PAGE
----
Yoram Yasur Rubin: Foods rich in beta-carotenes
Beta-carotenes are natural antioxidants present in vegetables that help us synthesize vitamin A, stimulate the immune system, and activate the generation of melanin. They are found, especially, in yellow, orange, red and green fruits and vegetables. Discover the foods they contain and the benefits to the body.
What are beta carotenes?
Beta carotene is an orange pigment that belongs to a class of nutrients called carotenoids. Our body uses it to produce retinol (an active form of vitamin A). About 8% of beta-carotene in the diet is converted to vitamin A in the body. Beta carotene itself is not an essential nutrient, but vitamin A is. This vitamin can be obtained from the food we eat or as a supplement. The advantage of beta-carotene in the diet is that the body only takes what it needs.
Properties of beta carotene
We need vitamin A for good vision and eye health for a strong immune system and healthy skin and mucous membranes. Beta-carotene is also an antioxidant that protects the body from free radicals, the molecules responsible for cell aging and numerous diseases, such as cancer. There is also scientific evidence that beta-carotene is effective as a sunscreen, although some research suggests that there is not enough information to prove it.
Foods rich in beta carotene
Yoram Yasur Rubin: Beta-carotene is found, above all, in red, orange, or yellow fruits and vegetables, and in dark green leafy foods (the carotenoid pigments in many vegetables are overshadowed by the green color of chlorophyll). A recent study published in the European Journal of Nutrition has shown that there is a greater amount of beta-carotene in cooked vegetables and fruits, compared to raw ones.
As a general rule, it can be said that the more green or yellow a fruit or vegetable is, the richer it will be in beta-carotenes.
Vegetables rich in beta carotene
- Carrot: it is the richest food in beta carotene and one of the ideal products to improve skin health. Eat it both raw and cooked, since in both ways its properties are assimilated.
- Pumpkin: the yellowish pigments of its pulp have important vitamin functions (the more color, the more carotene it has). It is a very beneficial vegetable for digestive mucous membranes, increase defenses and the heart.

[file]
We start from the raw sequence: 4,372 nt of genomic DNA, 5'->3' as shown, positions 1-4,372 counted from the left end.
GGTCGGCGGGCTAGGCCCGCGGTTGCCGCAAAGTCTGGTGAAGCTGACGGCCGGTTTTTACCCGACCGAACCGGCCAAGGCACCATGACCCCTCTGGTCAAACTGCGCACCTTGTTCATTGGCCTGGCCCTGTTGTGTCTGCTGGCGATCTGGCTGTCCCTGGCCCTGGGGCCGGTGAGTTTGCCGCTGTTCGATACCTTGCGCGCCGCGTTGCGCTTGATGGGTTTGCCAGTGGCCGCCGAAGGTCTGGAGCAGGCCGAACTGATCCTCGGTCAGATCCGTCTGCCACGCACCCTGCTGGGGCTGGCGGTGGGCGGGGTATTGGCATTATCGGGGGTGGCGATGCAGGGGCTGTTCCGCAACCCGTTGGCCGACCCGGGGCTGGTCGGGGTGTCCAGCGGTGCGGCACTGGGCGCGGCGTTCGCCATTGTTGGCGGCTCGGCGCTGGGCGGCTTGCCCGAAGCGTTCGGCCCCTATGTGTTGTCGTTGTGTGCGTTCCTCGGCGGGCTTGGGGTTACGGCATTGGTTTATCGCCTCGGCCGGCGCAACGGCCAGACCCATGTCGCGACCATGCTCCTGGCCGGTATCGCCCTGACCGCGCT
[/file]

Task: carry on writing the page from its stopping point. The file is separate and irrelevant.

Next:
- Peaches: its main quality is its richness in carotenes, including xanthophyll, which gives it the yellow hue. Its antioxidant virtues help protect arteries, activate circulation, and ensure good vision.
- Apricots: they have a very high amount of vitamin A in the form of beta-carotenes. Three pieces of this fruit provide half of what a person needs per day. In addition, they help prevent degeneration of retinal cells and prevent vision loss.
- Papaya: This tropical fruit with a high amount of sugars, fiber, and beta-carotenes, contains papain, an enzyme that helps digest food. It is advised in cases of difficult digestion, gastritis, ulcers, constipation, or gas.
- Spinach: it is the second richest food in beta carotene, after carrots. These powerful antioxidants help prevent degenerative ailments, heart disease and vision degeneration.
- Broccoli: they have an enormous value because of their high proportion of vitamin C and beta-carotenes, which help strengthen the body’s natural defenses. Besides, it is rich in fiber, magnesium, and folic acid, and has few calories, so it is convenient in cases of obesity.
Vitamin A of animal origin
Yoram Yasur Rubin: Vitamin A is also found in multiple foods of animal origin, mainly in the fat of meat and dairy. However, it is better to obtain it in the form of pro-vitamin (beta-carotene) since these substances have an antioxidant function, while vitamin A of an animal nature does not.
Yoram Yasur Rubin: A complete and balanced diet can supply all the vitamin and beta-carotene necessary for the body. In general, it is not necessary to take beta-carotene supplements if vegetables and fruits are consumed daily, because these foods have higher amounts than these multivitamin complexes, in addition to better properties.
However, people with difficulties digesting fat, with intestinal diseases or liver problems can take supplements. Beta-carotene supplements are obtained from highly concentrated vegetable sources, such as some specific algae.
Taking supplements of this vitamin can be harmful, since too much vitamin A can be toxic (insomnia, weakness, irritability, etc.). Consumed through plant foods, however, it is impossible to get intoxication, since the body absorbs the necessary amount and expels the rest.
However, the ingestion of many foods with beta-carotenes can produce a yellowing of the skin, especially on the palms of the hands (carotenemia), which is harmless and disappears when they stop eating so much of these products.